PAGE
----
A Personal Journey to Wellness

Dr. Lauren Grossman, a dual-boarded physician in Integrative and Emergency Medicine, believes that each person defines health and wellness differently and begins their journey from a unique place. Today, she has her dream job as the Medical Director of Integrative Medicine at the University of Colorado Hospital. She is happy and leads a balanced life, but it wasn’t always this way. Mid-career, she experienced extreme burnout. She remembers becoming stressed and resentful while working in a job that she thought might literally kill her.

“When I was in this job, my health changed drastically,” she recalls. “My body was on high alert. It took me three years to recover from that experience.” That situation put her into “survival” mode, and she was just one step away from leaving medicine altogether.

Fortunately, she discovered and completed Dr. Andrew Weil’s two-year fellowship at the Center for Integrative Medicine at the University of Arizona, which introduced her to a new approach to medicine and sparked her own self-healing. Dr. Grossman describes this program as both “didactic and experiential.” During the program, she not only learned about subjects, such as nutrition, mindfulness and breath work, but was also able to practice them.  

Dr. Grossman’s life is still busy; in addition to her work, she is a mother of four.

“I’m always busy,” she says, “But when I dedicate myself to an hour a day of centering myself, which includes practicing yoga, meditation or journaling, I feel like a new person.”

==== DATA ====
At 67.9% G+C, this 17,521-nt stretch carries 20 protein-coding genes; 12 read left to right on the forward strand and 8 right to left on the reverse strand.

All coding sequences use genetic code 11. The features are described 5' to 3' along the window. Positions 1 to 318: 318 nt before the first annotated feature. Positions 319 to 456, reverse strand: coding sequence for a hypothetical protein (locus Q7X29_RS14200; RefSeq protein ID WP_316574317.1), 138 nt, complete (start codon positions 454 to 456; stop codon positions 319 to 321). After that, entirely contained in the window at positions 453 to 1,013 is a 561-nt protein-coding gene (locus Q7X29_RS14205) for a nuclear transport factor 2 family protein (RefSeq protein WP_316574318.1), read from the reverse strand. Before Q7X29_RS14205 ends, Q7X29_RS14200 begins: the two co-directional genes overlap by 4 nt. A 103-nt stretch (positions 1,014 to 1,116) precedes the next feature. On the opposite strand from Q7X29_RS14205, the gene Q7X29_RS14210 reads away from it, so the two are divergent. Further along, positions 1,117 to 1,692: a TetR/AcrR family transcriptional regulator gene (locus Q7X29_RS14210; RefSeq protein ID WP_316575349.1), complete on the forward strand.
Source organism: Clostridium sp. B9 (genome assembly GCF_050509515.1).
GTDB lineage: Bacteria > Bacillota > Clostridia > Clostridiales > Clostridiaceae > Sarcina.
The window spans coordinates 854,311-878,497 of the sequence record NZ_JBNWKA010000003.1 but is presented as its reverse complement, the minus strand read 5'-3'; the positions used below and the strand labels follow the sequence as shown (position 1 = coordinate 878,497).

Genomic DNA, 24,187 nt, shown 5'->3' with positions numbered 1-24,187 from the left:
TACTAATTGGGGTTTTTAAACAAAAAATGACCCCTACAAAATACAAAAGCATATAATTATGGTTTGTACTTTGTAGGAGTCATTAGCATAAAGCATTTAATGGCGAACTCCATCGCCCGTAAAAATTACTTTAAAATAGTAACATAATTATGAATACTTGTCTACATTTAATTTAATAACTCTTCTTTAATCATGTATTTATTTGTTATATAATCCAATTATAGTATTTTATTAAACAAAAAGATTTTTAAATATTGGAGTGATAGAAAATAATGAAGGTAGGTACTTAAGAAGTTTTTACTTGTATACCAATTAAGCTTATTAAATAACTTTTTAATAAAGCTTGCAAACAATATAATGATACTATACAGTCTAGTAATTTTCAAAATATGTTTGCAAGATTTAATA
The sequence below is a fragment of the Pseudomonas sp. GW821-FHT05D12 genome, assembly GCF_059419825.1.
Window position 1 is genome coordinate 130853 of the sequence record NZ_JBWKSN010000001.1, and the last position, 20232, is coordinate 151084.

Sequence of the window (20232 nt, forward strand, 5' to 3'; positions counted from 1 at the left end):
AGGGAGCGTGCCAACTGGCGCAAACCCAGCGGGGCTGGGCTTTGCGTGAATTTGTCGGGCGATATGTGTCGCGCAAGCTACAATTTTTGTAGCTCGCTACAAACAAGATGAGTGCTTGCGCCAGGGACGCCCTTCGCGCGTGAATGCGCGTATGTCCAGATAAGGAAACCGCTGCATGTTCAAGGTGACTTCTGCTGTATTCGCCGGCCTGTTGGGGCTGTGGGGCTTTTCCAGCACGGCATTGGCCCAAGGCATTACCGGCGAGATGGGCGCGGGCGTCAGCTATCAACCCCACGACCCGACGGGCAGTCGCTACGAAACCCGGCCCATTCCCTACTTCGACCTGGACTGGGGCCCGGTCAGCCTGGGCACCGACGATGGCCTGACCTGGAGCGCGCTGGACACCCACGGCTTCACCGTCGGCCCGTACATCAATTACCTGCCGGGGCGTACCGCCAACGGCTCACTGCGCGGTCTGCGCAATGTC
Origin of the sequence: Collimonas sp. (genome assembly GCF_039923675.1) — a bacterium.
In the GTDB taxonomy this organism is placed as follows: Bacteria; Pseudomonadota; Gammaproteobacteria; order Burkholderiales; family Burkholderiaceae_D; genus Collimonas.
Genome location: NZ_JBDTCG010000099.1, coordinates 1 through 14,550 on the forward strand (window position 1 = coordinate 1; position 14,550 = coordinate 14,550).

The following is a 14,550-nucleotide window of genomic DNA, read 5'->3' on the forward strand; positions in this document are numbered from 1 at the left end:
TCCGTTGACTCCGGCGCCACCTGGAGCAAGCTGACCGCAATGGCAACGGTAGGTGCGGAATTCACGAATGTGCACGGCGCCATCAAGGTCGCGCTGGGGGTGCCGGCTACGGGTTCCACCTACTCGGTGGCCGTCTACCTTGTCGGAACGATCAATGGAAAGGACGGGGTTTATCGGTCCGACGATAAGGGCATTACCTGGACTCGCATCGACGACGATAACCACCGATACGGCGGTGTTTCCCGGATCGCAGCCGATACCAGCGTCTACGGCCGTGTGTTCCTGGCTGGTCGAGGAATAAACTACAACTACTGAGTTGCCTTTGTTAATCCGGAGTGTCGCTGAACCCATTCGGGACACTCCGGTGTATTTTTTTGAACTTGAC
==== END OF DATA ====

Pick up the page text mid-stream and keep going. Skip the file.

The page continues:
So how does she maintain a state of balance? Dr. Grossman’s personal keys to wellness include:

  • Making time to get together with friends and colleagues.
  • Being present for her kids.
  • Walking her dogs on the open space trails in the Colorado foothills.  
  • Being disciplined about getting sleep.
  • Being a healthy and mindful eater, including eliminating junk food from her diet.

Preventing illness and promoting wellness are cornerstones of her work, and Dr. Grossman is in the process of opening a specialty practice for healthcare professionals who are suffering from the effects of burnout.

In conclusion, remember that your best asset is you. Explore your artistic and creative interests, be grateful, commune with nature, spend quality time with others, laugh more, and never forget what called you to become a healer.